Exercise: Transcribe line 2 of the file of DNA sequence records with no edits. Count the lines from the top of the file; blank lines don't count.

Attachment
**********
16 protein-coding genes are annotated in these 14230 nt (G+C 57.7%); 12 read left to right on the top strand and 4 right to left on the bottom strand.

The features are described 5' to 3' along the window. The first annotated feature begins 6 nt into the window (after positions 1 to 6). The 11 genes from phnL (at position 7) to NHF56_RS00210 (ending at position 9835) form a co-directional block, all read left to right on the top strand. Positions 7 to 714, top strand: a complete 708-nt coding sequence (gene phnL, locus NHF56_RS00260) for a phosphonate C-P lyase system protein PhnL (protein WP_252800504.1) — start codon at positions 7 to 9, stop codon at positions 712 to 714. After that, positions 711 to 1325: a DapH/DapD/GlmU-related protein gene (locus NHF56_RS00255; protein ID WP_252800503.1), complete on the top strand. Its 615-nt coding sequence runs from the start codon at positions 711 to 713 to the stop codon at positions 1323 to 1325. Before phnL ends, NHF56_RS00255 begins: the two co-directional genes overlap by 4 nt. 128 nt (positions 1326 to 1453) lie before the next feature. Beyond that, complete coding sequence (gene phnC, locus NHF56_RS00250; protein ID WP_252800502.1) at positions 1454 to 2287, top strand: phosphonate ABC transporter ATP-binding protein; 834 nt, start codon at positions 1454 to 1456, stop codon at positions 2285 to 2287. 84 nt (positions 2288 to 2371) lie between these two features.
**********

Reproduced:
The features are described 5' to 3' along the window. The first annotated feature begins 6 nt into the window (after positions 1 to 6). The 11 genes from phnL (at position 7) to NHF56_RS00210 (ending at position 9835) form a co-directional block, all read left to right on the top strand. Positions 7 to 714, top strand: a complete 708-nt coding sequence (gene phnL, locus NHF56_RS00260) for a phosphonate C-P lyase system protein PhnL (protein WP_252800504.1) — start codon at positions 7 to 9, stop codon at positions 712 to 714. After that, positions 711 to 1325: a DapH/DapD/GlmU-related protein gene (locus NHF56_RS00255; protein ID WP_252800503.1), complete on the top strand. Its 615-nt coding sequence runs from the start codon at positions 711 to 713 to the stop codon at positions 1323 to 1325. Before phnL ends, NHF56_RS00255 begins: the two co-directional genes overlap by 4 nt. 128 nt (positions 1326 to 1453) lie before the next feature. Beyond that, complete coding sequence (gene phnC, locus NHF56_RS00250; protein ID WP_252800502.1) at positions 1454 to 2287, top strand: phosphonate ABC transporter ATP-binding protein; 834 nt, start codon at positions 1454 to 1456, stop codon at positions 2285 to 2287. 84 nt (positions 2288 to 2371) lie between these two features.